So as promised I decided I would document much or most of what I’ve been doing with regards to Lavado, my new startup. Of the things I worked on this week (building a billing system, copywriting, starting out the site, creating a budget), one of the most important things was the development of my customer personas.

So for those of you who aren’t familiar with what customer personas are, and I honestly wasn’t an expert on this, you are effectively trying to paint a picture of who your potential customers are. You want to build a profile of each person because that will help you know how to market to them and segment your marketing efforts and track your ROI and all that. Prior to launch, you don’t really know exactly who your customers are ,and you might end up being surprised. So in this case with lavado, I was trying to think, who are people who would:

a. not be likely want to do their own laundry
b. not be in a situation where someone in their household is doing laundry for them
c. would have enough to disposable income in order to afford laundry service.
d. value the time savings they get by not doing laundry

What I’m building with Lavado isn’t an impulse buy. This isn’t something you just say, ‘Alright it’s not a no brainer.’ It’s pricey enough that you have to justify doing it but if you are in a certain sort of sweet spot, it actually is a no brainer. At least that’s my assumption from a time and cost perspective.

To start of our first customer persona, I’ll start looking at single males. If I’m following along stereotypes i would assume single males are the ones who are most likely to not want to do their own laundry.

So then let’s break it down to you further. ‘Single males’ is great but there are tons of them, it’s such a wide audience.

Now let’s look at single males who are between the ages of 23 and 40. Then I want to look at perhaps jobs that could afford someone the disposable income. Because single males between 23 and 40 who works at McDonalds as fry cooks are not going to be able to afford this. But some of the single males who are attorneys or doctors or bankers will be able to afford this. So I started narrowing down different jobs and see who is a good fit.

Then the next thing I start looking at was, where do these people shop? Or what activities do these people do? So I started looking at gyms and the key here is I want to look at gyms or activities that are expensive. So clearly you have a lot of disposable income if you’re spending $200/month on gym membership vs. a $10/month planet fitness membership. This test doesn’t really indicate you’re a in a position of greater purchasing power, however this is not an exact science (yet). Now we have these different factors, I can create a profile and I can look for businesses where my potential customers might be patrons.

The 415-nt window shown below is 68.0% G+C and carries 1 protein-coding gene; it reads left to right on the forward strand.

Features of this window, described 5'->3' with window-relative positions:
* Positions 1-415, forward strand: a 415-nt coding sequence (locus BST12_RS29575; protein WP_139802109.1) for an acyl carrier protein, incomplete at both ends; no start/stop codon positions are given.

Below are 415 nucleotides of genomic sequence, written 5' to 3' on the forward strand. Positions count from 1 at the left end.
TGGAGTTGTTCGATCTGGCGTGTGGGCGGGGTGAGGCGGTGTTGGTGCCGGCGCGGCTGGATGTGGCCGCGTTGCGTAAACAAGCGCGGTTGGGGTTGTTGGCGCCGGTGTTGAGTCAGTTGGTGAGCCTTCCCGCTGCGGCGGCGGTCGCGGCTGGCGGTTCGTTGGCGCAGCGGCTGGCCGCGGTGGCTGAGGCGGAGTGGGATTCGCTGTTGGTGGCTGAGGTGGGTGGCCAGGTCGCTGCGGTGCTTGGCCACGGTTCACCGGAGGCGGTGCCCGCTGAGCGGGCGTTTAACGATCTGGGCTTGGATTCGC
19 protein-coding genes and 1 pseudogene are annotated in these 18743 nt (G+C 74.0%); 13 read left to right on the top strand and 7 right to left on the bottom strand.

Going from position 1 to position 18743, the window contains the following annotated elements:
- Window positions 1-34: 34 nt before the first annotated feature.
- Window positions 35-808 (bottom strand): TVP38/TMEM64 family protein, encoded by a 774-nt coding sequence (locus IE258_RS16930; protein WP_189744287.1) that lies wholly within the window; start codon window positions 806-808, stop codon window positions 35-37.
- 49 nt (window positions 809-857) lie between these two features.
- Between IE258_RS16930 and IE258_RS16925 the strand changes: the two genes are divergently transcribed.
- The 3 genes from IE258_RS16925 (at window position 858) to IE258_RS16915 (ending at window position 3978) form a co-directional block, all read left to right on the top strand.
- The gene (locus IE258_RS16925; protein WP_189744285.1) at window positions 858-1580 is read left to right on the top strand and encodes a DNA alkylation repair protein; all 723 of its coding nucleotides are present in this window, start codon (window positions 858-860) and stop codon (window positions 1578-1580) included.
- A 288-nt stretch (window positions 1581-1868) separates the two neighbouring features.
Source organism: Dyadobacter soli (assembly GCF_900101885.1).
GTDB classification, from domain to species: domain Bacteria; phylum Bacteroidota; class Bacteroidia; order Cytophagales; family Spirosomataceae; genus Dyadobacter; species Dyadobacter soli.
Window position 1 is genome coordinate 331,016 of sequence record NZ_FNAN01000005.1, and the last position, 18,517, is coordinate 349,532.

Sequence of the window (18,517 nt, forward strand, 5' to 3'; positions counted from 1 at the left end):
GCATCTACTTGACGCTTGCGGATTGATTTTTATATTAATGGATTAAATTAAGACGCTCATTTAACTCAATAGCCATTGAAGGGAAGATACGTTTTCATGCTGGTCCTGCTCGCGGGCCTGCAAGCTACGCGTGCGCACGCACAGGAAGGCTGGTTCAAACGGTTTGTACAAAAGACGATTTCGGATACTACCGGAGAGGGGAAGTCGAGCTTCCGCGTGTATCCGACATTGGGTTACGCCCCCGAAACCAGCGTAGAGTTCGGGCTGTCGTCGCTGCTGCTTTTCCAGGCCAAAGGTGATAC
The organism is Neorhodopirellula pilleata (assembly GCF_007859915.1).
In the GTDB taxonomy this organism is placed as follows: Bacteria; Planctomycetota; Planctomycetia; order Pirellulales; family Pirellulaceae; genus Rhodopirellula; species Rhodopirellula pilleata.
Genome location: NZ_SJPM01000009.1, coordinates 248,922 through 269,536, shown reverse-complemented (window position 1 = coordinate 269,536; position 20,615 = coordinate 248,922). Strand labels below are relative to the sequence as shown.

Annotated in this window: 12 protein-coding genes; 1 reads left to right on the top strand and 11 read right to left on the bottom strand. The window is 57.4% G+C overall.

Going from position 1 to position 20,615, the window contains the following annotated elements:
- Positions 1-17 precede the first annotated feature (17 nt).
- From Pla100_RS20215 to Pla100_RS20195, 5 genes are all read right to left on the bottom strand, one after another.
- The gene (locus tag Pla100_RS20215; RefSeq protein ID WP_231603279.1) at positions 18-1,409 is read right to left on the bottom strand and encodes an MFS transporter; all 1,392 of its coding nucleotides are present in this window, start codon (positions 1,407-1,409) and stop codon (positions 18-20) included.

miami real estate heatmap
Next up, I looked at different geographic attributes. So I want people who live in certain zip codes (I looked at heat maps like this to get a better idea of rental pricing)
. The reason I’m doing this to target certain zip codes is that I’m trying to roll this out in selective areas first rather than county-wide. By selecting a few zipcodes to start my trial with, I can also control the variables better and not have to drive all around town to problem solve, should that arise.

So my customer personas could be dozens and they should be dozens. Because you want to better see and accurately track who you’re targeting and why and what makes sense logically to as far as marketing through these people. Because I could very easily just try and target any male in Florida but that doesn’t really help because I’m also targeting women. There is a big sector of men and women who are used to outsourcing services; you know cleaning services, yard services, cooking services, etc.

So at the end of the day I ended up with close to 20 different customer personas. Whether or not they’re too narrow or not, that remains to be seen but we’ll find out soon enough which ones make the most sense, which assumptions were correct and which ones weren’t and whether or not I need to reanalyze or refocus my marketing campaigns.

Here is a sample of one of my personas (I’m tracking them all in Asana):
Mike the crossfitter: 24-28 year old, crossfit fan, likes paleo, bmw, and lives in 33131. There are probably only 500-1000 Mikes in this zipcode (but there are easily 20,000 people living in this zipcode so I can create 5-10 personas for this zipcode if I wanted to).

Once I have my list of personas, I can start targeting ads at them, and see which people convert more often to which ads, and hopefully hit the sweet spot of ROI on my marketing. I have zero intention of spending money on ads which don’t convert well or generate a profit.

Now there are tons of guides on how to do this more efficiently, or effectively. Here are a few:

http://searchenginewatch.com/article/2235164/The-Quick-Guide-to-Developing-Customer-Personas
http://blog.eloqua.com/5-key-questions-to-ask-before-developing-customer-personas/

header image credit Ogilvy